In 2000, Latvia’s newly appointed state chancellor, Gunta Veismane, took on a daunting task. Since Latvia’s independence from the Soviet Union in 1991, the new government had functioned without a clearly organized policy-planning process. Ministries produced policy papers that lacked input from stakeholders or essential information about costs and objectives, leaving decision makers in the dark when trying to set a course for Latvia’s future. Veismane’s job was to ensure that top officials had the information and analysis they needed to make informed policy decisions. She tapped Una Klapkalne, an experienced government official, to lead an elite unit in the State Chancellery to design and implement a new policy-making system. Between 2000 and 2006, Veismane and Klapkalne introduced rules and procedures that improved the quality of decision making and enhanced coordination across government. The World Bank lauded the system they created as a model for the region.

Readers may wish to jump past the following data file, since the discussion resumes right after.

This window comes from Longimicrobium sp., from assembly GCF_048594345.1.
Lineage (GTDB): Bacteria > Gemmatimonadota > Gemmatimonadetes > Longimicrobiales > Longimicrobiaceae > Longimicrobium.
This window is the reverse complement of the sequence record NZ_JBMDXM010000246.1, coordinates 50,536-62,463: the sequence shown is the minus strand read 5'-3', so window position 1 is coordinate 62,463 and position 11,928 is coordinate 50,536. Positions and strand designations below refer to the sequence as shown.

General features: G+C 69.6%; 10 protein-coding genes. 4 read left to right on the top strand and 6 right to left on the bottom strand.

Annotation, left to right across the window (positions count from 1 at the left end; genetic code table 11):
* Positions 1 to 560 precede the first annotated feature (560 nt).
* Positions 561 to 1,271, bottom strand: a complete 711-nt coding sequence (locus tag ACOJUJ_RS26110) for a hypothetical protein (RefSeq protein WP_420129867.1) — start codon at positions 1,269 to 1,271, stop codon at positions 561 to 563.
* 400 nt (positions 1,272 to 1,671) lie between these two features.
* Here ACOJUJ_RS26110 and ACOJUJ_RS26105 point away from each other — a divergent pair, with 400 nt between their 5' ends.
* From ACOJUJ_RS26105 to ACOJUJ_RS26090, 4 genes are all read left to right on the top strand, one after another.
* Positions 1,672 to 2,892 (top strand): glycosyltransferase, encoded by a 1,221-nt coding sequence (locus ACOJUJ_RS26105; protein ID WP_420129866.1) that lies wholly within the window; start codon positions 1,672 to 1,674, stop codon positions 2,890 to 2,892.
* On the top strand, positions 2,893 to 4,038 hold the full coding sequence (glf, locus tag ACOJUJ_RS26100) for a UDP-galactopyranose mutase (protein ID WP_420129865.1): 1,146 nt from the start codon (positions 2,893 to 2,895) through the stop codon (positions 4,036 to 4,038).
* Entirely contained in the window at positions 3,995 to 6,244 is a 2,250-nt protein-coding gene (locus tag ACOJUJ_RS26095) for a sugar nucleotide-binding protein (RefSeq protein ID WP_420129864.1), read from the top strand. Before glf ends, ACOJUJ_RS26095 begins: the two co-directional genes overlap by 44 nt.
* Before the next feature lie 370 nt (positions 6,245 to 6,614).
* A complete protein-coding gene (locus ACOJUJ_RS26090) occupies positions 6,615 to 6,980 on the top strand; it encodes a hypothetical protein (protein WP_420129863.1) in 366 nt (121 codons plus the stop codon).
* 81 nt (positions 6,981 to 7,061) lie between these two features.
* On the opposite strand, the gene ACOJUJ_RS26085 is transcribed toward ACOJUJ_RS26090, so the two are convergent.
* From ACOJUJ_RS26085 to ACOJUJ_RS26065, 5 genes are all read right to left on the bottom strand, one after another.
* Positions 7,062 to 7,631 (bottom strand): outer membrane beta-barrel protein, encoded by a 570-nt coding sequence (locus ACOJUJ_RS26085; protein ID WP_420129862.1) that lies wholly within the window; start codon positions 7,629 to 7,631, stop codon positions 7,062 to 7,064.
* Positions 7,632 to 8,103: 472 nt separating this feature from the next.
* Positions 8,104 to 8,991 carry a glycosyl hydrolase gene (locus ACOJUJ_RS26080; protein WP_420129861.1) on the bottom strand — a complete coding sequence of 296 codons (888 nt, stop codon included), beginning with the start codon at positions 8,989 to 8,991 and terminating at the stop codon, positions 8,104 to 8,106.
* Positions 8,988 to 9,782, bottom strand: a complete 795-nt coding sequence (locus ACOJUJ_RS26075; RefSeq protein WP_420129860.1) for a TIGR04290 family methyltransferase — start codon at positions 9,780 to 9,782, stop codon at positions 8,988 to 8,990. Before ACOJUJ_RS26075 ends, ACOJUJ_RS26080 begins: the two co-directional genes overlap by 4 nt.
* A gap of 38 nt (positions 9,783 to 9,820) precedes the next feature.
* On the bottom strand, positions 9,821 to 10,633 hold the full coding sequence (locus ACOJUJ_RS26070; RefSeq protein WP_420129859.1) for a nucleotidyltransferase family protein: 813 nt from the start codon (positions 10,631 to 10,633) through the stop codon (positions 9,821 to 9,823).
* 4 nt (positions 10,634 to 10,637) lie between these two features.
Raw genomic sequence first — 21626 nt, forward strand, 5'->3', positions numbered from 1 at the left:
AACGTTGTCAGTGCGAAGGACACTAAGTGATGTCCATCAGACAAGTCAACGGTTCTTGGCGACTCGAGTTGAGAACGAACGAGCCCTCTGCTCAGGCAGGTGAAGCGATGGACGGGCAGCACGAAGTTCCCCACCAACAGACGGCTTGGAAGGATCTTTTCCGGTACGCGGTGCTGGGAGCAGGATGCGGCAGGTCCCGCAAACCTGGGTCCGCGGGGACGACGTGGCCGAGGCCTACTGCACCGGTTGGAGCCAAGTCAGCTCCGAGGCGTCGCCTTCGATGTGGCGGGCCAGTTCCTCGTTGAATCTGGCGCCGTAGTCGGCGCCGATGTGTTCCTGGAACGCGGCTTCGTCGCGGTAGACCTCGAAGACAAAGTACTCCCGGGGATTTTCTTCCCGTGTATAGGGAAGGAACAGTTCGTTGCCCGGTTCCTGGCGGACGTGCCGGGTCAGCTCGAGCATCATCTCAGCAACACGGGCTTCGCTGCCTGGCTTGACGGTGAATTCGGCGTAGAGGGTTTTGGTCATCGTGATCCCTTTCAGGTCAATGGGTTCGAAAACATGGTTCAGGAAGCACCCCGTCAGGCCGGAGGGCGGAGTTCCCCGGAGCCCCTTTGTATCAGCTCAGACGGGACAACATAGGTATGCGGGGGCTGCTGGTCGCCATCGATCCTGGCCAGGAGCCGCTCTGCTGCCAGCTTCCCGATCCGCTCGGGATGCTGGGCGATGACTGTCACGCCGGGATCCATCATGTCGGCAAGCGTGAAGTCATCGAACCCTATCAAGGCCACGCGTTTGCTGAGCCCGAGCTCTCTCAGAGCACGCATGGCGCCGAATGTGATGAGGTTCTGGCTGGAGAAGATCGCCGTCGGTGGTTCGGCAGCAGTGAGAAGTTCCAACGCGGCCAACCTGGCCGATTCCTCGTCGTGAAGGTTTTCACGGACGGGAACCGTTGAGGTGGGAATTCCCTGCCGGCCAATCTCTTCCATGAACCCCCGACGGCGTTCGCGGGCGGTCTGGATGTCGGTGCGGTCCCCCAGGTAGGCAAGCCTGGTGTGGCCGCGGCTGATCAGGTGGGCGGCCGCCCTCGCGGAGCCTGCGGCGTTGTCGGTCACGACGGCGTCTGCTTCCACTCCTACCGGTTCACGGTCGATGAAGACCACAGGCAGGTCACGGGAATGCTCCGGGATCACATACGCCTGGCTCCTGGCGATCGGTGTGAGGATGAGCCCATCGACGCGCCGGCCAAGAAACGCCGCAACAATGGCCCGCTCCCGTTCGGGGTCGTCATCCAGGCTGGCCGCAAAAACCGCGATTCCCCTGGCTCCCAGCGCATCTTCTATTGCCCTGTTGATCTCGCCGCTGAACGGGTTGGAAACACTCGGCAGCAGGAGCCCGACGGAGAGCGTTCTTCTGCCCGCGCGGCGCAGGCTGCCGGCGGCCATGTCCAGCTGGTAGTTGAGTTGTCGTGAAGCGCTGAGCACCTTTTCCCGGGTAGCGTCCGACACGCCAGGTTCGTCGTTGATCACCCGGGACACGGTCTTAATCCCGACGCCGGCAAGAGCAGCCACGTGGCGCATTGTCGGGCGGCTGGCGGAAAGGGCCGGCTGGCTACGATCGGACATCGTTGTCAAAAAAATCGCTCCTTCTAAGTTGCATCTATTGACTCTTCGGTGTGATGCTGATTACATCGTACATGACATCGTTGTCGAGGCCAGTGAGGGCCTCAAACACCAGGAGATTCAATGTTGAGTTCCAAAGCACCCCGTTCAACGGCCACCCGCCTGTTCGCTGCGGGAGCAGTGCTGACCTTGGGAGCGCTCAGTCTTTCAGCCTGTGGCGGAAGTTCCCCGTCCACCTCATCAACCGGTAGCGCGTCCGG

Jonathan Friedman drafted this case study on the basis of interviews conducted in Riga, Latvia, during February 2012. Case published May 2012.